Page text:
Seahawks score on final play to beat Chiefs

KANSAS CITY, Mo. — Perhaps the Seahawks can finally trust Christine Michael.

The offensive line needs more work — but it encouraged itself and those that matter most.

Undrafted rookie Tyvis Powell made a huge first splash in trying to make this team.

And Trevone Boykin sure likes the 2-minute drill.

Those were the takeaways from the Seahawks’ preseason opener at Kansas City on Saturday.

The Chiefs led 13-3 at halftime, then 16-9 with 1:07 left and Seattle at its own 12.

But Boykin, the undrafted rookie from TCU trying to win the No. 2 job behind franchise quarterback Russell Wilson, needed only four plays to go 88 yards. All four snaps were completions, the last a 37-yard jump ball that 6-foot-6 Tanner McEvoy leaped and caught in the end zone with no time remaining and a defender on his back.

The Chiefs got called for too many men on the field before the ensuing two-point conversion. Then rookie Troymaine Pope ran the ball in from the 1 to send the Seahawks to a 17-16 win in one-third-full Arrowhead Stadium on a sunny, 88-degree afternoon.

Exhibition or not, the Seahawks showed heart in the Heartland. After the rally from 16-6 down with 4 minutes left, Boykin joyously ran all over the field. His new teammates sprinted off the sideline onto the turf to celebrate the finish.

It was if this was a real game.

“Yes!” coach Pete Carroll said forcefully after his seventh Seahawks preseason opener. “This game is why you play this game, to have moments like that and wins like that. There’s a lot to learn right there. Just keep banging. No time left on the clock, and we got a chance to win the football game. There is nothing better than that.”

A solid offensive line working cohesively with Wilson right now wouldn’t be bad.

Wilson said Saturday’s play showed that this is the most-together, best-communicating line he’s had in his five preseasons.

Wilson and that line — with new starters in four of the five positions —moved Seattle from its 25 to the Chiefs 14 in the first quarter. The biggest play in that span was Michael’s churning, 16-yard run. It came behind rookie right guard Germain Ifedi. The Seahawks’ first-round pick and early training-camp star drove his man 4 yards off the ball. That sent Michael on his romp off the right side.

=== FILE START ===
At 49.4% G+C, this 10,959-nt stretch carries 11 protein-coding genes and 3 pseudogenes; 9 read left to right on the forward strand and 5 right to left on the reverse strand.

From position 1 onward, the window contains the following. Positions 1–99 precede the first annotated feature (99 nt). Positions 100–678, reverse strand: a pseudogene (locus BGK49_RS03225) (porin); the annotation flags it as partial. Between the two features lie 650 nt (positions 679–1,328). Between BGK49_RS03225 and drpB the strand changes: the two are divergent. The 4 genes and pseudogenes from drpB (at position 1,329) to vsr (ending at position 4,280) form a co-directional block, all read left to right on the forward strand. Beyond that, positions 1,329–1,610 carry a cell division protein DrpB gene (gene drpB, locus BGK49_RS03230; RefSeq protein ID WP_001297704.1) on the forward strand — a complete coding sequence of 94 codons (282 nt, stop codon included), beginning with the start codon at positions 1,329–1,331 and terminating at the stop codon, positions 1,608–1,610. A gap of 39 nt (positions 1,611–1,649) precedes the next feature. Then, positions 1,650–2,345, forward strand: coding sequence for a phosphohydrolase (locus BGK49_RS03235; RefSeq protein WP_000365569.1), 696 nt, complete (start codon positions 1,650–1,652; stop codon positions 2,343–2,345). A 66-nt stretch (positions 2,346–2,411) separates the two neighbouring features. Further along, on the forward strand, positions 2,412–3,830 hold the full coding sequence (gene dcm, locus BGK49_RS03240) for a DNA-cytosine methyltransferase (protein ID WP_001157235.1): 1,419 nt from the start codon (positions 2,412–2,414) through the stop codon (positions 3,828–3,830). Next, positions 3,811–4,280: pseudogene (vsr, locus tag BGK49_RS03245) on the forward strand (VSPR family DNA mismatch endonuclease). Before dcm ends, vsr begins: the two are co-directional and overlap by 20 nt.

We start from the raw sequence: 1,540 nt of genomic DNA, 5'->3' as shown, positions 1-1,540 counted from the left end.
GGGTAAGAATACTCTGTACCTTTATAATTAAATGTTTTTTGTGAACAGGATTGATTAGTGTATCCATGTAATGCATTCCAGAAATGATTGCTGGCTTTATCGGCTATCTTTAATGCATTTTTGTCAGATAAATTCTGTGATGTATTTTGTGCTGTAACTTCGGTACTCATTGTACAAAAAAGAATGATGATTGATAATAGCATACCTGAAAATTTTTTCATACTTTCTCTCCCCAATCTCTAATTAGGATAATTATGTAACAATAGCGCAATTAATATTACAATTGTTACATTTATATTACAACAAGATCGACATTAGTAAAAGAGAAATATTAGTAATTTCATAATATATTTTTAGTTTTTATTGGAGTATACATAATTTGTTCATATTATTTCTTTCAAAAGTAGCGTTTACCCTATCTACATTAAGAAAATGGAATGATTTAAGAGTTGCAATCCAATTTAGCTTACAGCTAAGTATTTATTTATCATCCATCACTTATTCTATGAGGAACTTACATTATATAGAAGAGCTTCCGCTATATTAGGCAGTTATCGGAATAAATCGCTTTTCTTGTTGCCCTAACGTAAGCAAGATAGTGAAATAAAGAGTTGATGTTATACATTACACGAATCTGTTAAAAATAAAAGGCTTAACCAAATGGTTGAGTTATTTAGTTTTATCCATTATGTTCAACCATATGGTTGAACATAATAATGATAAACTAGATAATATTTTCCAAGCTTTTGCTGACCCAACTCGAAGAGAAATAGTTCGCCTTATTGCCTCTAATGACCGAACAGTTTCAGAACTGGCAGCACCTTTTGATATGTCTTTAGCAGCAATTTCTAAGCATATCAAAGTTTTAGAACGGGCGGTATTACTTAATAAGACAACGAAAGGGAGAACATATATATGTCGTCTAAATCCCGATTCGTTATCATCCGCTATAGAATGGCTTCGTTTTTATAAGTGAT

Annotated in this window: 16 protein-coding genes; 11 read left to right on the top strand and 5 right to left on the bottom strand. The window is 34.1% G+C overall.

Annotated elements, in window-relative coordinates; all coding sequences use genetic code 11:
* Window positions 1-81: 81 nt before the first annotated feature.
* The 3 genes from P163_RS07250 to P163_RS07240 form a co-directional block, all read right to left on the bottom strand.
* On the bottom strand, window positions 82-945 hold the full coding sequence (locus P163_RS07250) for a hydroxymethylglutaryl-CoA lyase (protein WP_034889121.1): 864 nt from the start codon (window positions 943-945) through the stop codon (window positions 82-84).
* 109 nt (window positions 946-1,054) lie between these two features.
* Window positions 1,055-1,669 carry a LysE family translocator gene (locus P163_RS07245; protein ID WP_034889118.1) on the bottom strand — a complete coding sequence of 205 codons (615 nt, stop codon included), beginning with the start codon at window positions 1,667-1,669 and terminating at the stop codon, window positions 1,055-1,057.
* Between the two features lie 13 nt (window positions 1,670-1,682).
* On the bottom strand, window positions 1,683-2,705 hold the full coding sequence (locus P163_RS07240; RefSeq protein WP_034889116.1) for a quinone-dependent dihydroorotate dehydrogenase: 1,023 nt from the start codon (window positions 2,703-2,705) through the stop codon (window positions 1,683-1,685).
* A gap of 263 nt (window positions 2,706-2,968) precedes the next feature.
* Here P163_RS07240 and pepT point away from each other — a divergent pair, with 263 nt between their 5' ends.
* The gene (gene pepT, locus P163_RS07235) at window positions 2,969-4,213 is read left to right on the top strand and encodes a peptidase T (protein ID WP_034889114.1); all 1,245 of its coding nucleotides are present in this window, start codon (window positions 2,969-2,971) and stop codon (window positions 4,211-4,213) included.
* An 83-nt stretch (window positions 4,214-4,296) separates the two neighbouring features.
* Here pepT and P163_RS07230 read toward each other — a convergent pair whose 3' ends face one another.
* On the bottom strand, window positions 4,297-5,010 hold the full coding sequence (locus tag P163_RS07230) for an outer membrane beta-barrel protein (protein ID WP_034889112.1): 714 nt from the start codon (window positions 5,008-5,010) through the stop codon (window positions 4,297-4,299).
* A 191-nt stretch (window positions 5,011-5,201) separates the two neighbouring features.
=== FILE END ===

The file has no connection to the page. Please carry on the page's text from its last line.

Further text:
“Oh yes, sir! Germain Ifedi is an amazing blocker, man,” Michael said. “That guy is a dog. He is going to handle somebody every play.”

Ifedi made a name for himself this month by standing up to Pro Bowl defensive end Michael Bennett, and going after veterans after whistles. After Saturday’s game, he smiled and chuckled about his block for Michael.

“Anything I can spring that run and open that hole, I’m proud,” he said.

But from the 14, Wilson held on to the ball too long moving to his right and looking at Jermaine Kearse at the goal line. By the time the pass got to the previously open Kearse, another former Washington Husky closed on it. Last season’s Chiefs rookie star Marcus Peters made a great, lunging interception at the goal line to end Seattle’s opening drive.

Boykin entered after that and had four drives in the first half. He played the first three with the starting offensive line of Bradley Sowell at left tackle, Mark Glowinski at left guard, Justin Britt at center, Ifedi at right guard and Garry Gilliam at right tackle.

That was the alignment in practice on Wednesday and Thursday, after presumed starting right tackle J’Marcus Webb suffered what Carroll termed a “twisted” knee. Gilliam spent all spring and summer as the first-team left tackle, but is back to the right tackle spot he played all last season.

The Seahawks’ production when the starting line was in on four drives (two against Kansas City’s reserves): 26 plays, 87 yards (for 3.3 yds/play), seven first downs, three points and no sacks in 15 drop backs.